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Natural food sources of vitamin A and provitamin A
S. L. Booth, T. Johns, and H. V. Kuhnlein
Overview of natural sources
The new recommended nutrient intakes (RNI) of vitamin A published by FAO/WHO  are two-tiered (table 1), with a basal level, corresponding to a recommended intake to prevent deficiency, and a safe level, similar to the recommended dietary allowance (RDA) set for the United States , which corresponds to an intake recommended for adequate liver storage of the vitamin [1, 3, 4] The dietary sources of vitamin A are of two categories: vitamin A. or retinol, also known as preformed vitamin A; and provitamin A, which refers to those carotenoid precursors that are biologically active as retinol.
TABLE 1. Recommended dietary intakes of vitamin A (RE)
|Pregnancy||+ 100||+ 100|
|Lactation||+ 180||+ 350|
Source: Ref .1 .
The parent compound of vitamin A is all-trans retinol, which is an isoprenoid compound found in animal tissue [4-6]. Vitamin A is the generic term for all ß-ionine derivatives, excluding the carotenoids. The major storage form' retinyl palmitate, is an ester of a fatty acid chain, 90% of which is stored in the liver. Carotenoids are a class of more than 400 known naturally occurring pigments found in certain fruits. vegetables. oils. and animal foods such as egg yolk and shrimp, of which approximately 50 are known to be biologically active as vitamin A [7, 8]. These carotenoids, of which ß-carotene has the highest known vitamin A activity, are converted to vitamin A by oxidative cleavage . Some carotenoids are absorbed intact and then deposited in various body tissues, including fat deposits, skin, shell, milk, and eggs.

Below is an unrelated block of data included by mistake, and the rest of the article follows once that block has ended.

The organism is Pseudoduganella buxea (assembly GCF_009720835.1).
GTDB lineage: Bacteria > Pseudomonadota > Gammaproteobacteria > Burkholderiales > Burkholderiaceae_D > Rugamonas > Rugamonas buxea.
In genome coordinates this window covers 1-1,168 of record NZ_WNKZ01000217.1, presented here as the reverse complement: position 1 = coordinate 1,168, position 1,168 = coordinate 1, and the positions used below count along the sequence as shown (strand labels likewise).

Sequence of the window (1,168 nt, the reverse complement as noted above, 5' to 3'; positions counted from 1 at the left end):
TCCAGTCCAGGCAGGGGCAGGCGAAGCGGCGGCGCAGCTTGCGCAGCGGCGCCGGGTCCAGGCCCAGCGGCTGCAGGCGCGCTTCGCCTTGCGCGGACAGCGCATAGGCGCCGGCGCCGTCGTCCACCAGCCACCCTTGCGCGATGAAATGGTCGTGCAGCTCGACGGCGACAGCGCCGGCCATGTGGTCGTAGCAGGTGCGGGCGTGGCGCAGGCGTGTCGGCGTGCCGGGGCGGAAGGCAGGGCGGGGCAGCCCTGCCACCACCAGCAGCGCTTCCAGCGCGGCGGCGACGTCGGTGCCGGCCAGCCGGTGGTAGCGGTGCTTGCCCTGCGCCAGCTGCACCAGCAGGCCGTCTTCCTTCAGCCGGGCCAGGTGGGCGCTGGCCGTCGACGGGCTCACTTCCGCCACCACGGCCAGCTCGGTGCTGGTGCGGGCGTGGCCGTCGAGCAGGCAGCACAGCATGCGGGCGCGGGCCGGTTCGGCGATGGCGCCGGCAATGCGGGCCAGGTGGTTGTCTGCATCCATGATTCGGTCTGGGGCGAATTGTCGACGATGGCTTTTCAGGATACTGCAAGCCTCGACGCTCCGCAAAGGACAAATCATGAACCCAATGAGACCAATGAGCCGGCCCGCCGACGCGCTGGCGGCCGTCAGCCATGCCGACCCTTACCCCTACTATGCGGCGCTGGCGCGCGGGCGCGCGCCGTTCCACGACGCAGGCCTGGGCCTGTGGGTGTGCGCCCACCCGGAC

Retinol is found exclusively in animal foods, whereas carotenoids are found primarily in plant foods. Their occurrence in animal foods is dietary in origin . It is estimated that the median dietary intake of vitamin A in the United States is composed of approximately 25% provitamin A and 75% preformed vitamin A , with dairy products and fortified foods being the major contributing dietary items. In contrast, studies from developing regions suggest that up to 80% of the dietary intake of vitamin A comes from provitamin A food sources . A common observation in the literature is the prohibitive cost of preformed vitamin A food sources for most regions where xerophthalmia is a documented health problem.